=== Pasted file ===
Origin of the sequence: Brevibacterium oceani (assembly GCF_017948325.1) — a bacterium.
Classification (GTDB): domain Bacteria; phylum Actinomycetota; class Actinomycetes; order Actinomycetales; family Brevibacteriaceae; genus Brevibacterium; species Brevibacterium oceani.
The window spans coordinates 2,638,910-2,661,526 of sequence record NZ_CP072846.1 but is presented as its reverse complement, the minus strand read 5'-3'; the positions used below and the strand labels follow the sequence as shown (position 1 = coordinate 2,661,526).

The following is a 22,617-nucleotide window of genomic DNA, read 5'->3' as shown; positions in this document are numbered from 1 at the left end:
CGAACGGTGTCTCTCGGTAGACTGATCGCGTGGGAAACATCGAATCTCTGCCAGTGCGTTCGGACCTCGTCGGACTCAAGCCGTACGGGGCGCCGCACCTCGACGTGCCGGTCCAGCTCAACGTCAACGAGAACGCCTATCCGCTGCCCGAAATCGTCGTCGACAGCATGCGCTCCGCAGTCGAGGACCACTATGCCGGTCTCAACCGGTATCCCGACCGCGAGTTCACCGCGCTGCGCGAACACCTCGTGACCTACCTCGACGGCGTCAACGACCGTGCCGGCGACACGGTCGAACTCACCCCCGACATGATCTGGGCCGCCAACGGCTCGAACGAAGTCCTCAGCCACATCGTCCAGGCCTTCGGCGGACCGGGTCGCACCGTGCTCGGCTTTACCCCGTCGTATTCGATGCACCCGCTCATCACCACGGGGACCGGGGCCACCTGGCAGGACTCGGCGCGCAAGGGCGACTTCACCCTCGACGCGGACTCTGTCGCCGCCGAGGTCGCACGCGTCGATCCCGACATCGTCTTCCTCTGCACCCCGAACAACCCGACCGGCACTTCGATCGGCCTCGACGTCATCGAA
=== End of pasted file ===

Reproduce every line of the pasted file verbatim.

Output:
Origin of the sequence: Brevibacterium oceani (assembly GCF_017948325.1) — a bacterium.
Classification (GTDB): domain Bacteria; phylum Actinomycetota; class Actinomycetes; order Actinomycetales; family Brevibacteriaceae; genus Brevibacterium; species Brevibacterium oceani.
The window spans coordinates 2,638,910-2,661,526 of sequence record NZ_CP072846.1 but is presented as its reverse complement, the minus strand read 5'-3'; the positions used below and the strand labels follow the sequence as shown (position 1 = coordinate 2,661,526).

The following is a 22,617-nucleotide window of genomic DNA, read 5'->3' as shown; positions in this document are numbered from 1 at the left end:
CGAACGGTGTCTCTCGGTAGACTGATCGCGTGGGAAACATCGAATCTCTGCCAGTGCGTTCGGACCTCGTCGGACTCAAGCCGTACGGGGCGCCGCACCTCGACGTGCCGGTCCAGCTCAACGTCAACGAGAACGCCTATCCGCTGCCCGAAATCGTCGTCGACAGCATGCGCTCCGCAGTCGAGGACCACTATGCCGGTCTCAACCGGTATCCCGACCGCGAGTTCACCGCGCTGCGCGAACACCTCGTGACCTACCTCGACGGCGTCAACGACCGTGCCGGCGACACGGTCGAACTCACCCCCGACATGATCTGGGCCGCCAACGGCTCGAACGAAGTCCTCAGCCACATCGTCCAGGCCTTCGGCGGACCGGGTCGCACCGTGCTCGGCTTTACCCCGTCGTATTCGATGCACCCGCTCATCACCACGGGGACCGGGGCCACCTGGCAGGACTCGGCGCGCAAGGGCGACTTCACCCTCGACGCGGACTCTGTCGCCGCCGAGGTCGCACGCGTCGATCCCGACATCGTCTTCCTCTGCACCCCGAACAACCCGACCGGCACTTCGATCGGCCTCGACGTCATCGAA